|Bachelor of Science in Applied Biology
|Applied Animal Biology
From a very young age, Erin’s love for animals influenced her career ambitions. Erin advocates strongly for the rights of animals as relations, rather than mere resources. She moved from Kamloops to Vancouver to pursue her undergraduate degree in Applied Animal Biology at LFS. While studying, Erin worked part-time at a veterinary clinic. Later in her career, she worked to address urban wildlife and pest control challenges at the BC SPCA (Society for the Prevention of Cruelty to Animals). While continuing this work part-time, she returned to LFS to pursue her Master of Science degree in Applied Animal Biology from 2019 to 2021.
More recently, Erin joined Humane Society International (HSI) Canada, where she works as a Campaign Manager and continues to advocate for wild animals. Erin is excited to share a little bit more about her story and provide some advice to our LFS student community.
Why did you choose to major in Applied Biology?
I first learned about LFS and the Applied Biology program in 2008 while attending a ceremony for distinguished UBC alumni. That year, my grandfather received an LFS Centenary Award. The idea of applying animal biology to tackling real world problems really spoke to me.
How did your time at LFS influence your personal and professional development?
LFS is a very special Faculty. It was such a privilege to feel supported and understood by faculty members and peers. From the roots and the soil to the animals we share our world with, everyone in the faculty seems to share a passion for trying to make the world a better place. I think what influenced me most was the applied nature of the studies - all of our learning was centered around trying to understand and find solutions for real-world problems. Much of what I do in my life is exactly that - understanding and communicating science to find an applied solution.
Reflecting on your academic and career journey, is there anything you wish you knew or wish you had done as a student?
I would love to go back in time and tell my first and second-year self how much fun third and fourth year is going to be. Grinding through the prerequisites can be a slog, but in 3rd and 4th year, you get to focus on so many amazing offerings. First year math, physics and chemistry will feel like a burden, but fourth year ornithology, marine ecosystems, applied animal behaviour and more, are SO worth the wait.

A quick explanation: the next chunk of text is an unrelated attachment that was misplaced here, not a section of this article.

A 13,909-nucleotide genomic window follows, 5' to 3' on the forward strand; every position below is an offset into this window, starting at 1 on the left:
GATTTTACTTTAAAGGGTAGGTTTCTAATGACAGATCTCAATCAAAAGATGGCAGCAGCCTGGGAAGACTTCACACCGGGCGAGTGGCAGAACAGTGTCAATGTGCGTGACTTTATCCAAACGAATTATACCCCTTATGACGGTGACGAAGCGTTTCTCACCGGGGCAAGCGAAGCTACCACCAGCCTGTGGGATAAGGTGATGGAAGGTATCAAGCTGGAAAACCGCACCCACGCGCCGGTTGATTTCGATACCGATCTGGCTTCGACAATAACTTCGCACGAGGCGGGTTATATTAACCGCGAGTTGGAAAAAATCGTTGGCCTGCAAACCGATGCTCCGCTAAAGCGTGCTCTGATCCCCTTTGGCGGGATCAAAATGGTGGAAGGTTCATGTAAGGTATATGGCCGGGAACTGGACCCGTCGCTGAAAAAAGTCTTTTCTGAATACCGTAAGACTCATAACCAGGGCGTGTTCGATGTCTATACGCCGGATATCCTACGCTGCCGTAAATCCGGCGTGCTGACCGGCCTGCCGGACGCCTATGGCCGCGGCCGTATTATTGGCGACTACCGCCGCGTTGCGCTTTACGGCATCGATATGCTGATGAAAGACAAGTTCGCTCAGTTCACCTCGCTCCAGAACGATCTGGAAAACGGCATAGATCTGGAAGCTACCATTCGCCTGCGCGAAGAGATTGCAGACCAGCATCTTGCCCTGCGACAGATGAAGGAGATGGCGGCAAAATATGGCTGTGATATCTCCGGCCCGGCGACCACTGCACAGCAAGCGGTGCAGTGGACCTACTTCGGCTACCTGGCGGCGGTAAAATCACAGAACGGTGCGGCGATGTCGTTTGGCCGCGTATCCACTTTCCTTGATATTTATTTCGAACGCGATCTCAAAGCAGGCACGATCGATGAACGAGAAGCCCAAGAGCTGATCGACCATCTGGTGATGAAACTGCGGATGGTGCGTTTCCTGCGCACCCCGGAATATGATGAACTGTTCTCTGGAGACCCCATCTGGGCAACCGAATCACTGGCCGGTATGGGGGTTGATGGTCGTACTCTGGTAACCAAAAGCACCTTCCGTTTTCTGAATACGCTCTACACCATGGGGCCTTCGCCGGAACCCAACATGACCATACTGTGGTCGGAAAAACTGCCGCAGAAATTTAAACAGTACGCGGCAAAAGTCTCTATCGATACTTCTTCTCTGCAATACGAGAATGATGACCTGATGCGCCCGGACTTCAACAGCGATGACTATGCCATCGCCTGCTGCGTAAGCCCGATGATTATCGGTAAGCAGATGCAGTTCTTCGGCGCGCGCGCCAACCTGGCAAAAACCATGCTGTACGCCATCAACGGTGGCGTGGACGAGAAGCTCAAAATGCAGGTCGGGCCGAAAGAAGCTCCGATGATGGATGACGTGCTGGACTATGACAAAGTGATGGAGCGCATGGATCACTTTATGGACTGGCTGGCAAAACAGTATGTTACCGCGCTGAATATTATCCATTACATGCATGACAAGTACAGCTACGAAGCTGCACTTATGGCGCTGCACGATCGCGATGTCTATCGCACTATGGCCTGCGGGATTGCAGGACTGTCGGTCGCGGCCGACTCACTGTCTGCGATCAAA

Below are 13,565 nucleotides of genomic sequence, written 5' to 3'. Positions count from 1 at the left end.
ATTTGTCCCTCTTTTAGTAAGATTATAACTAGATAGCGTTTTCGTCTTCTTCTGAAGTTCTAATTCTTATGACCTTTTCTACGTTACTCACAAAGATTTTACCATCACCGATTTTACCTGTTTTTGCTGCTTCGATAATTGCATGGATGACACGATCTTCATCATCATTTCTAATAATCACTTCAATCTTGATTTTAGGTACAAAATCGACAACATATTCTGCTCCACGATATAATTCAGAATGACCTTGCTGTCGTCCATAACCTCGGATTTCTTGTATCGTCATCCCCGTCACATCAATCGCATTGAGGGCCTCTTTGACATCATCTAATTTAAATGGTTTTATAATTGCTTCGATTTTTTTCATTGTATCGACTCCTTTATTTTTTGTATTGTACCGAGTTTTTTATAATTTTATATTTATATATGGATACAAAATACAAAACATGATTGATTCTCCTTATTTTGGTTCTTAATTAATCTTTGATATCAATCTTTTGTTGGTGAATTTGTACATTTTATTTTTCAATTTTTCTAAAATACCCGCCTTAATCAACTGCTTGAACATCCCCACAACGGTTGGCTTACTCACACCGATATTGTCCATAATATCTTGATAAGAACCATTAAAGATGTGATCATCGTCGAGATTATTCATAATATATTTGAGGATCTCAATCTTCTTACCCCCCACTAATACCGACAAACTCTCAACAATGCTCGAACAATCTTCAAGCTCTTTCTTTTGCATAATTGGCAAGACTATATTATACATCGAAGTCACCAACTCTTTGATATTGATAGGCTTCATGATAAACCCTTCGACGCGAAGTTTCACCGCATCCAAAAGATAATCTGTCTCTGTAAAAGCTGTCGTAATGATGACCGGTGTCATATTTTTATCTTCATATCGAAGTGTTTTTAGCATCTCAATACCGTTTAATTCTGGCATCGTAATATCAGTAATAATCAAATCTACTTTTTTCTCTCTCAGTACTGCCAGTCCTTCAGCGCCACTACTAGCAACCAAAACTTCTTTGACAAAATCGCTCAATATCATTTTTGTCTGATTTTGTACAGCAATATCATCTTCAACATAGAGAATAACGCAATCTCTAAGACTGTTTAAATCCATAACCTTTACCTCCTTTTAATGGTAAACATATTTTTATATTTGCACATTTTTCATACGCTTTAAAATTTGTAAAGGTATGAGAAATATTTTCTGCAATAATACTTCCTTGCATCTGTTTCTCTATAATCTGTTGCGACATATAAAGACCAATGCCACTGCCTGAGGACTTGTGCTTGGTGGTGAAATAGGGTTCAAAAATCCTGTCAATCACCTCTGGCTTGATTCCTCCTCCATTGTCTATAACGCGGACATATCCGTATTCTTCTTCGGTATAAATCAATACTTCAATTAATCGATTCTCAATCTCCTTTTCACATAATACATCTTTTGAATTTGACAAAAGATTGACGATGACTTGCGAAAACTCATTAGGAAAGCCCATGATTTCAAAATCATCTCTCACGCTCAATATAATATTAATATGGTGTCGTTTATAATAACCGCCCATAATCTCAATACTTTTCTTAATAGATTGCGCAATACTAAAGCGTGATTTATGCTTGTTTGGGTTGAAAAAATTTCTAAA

What was the biggest learning for you in your part-time role at the vet clinic?
To be honest, one of the most valuable things I learned there was that I didn’t want to be a veterinarian. I LOVE my veterinarian and I have the utmost respect for the career, but having that experience helped me realize it wasn’t right for me. I think a lot of people don’t appreciate that finding out what you DON’T like is just as valuable as finding out what you do like.
How did your involvement with the BC SPCA shaped your career path?
During my time at the BC SPCA, I was so privileged to work with an amazing manager and mentor, as well as so many talented and passionate people. My work there allowed me to really grow in the field of wild animal welfare in a way that resonated with me. I think I’m drawn to the non-profit sector because part of me likes being a jack/jill-of-all-trades - I had the opportunity to really practice the “communication” aspect of science communications, through all kinds of writing/editing, graphic design, presentations, and more.
What makes you excited to work with the HSI? How did you make the decision to start something new?
After 9 years with the BC SPCA, and completing my MSc in 2021, the time felt right for a new challenge. Humane Society International Canada is a leading force for animal protection and is part of Humane Society International (HSI) Canada, which is one of the largest animal protection organizations in the world. I was excited by the prospect of tackling animal welfare issues at the national level, and seeing what else I could do to make a difference in the field.
What are your career aspirations for the future?
I’m really happy doing the kind of work that I do. My hope is just to continue making change for animals and doing work that’s consistent with my core values. It means a lot to me to be able to put my whole heart into my work.
What is the one thing you'd like to share with current LFS students who want a career working with animals?
Keep an open mind, and get experience anywhere that interests you. I think a lot of students come in thinking they want to be a veterinarian - and we need veterinarians - but there are so many options out there. Try volunteering for an organization you love, do a co-op or practicum, or even just take the time to sit down with someone you think has an interesting career and ask them about it.
What are your favourite places to eat at UBC?
There are few things I love more than fresh-out-of-the-oven Agora granola bars, and Blue Chip’s marbellous cookie. It’s probably for the best that Rain or Shine opened a location after I graduated - I would have visited far more often than my wallet wanted.